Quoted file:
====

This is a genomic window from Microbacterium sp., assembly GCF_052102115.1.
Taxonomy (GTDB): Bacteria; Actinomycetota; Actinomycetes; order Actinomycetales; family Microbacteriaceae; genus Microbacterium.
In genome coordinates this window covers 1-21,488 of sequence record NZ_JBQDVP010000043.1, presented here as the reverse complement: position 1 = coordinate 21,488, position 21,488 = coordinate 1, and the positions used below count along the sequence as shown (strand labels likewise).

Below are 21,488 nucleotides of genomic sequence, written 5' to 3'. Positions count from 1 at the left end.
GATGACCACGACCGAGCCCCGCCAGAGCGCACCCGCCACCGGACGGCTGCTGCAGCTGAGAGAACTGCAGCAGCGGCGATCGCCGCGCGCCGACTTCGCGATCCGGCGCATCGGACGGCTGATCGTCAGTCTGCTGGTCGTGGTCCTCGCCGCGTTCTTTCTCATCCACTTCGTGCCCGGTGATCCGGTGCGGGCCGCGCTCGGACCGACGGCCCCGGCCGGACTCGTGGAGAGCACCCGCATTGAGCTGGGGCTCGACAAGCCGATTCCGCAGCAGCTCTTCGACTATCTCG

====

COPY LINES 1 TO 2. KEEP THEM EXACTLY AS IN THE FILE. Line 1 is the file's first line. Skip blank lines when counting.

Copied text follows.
This is a genomic window from Microbacterium sp., assembly GCF_052102115.1.
Taxonomy (GTDB): Bacteria; Actinomycetota; Actinomycetes; order Actinomycetales; family Microbacteriaceae; genus Microbacterium.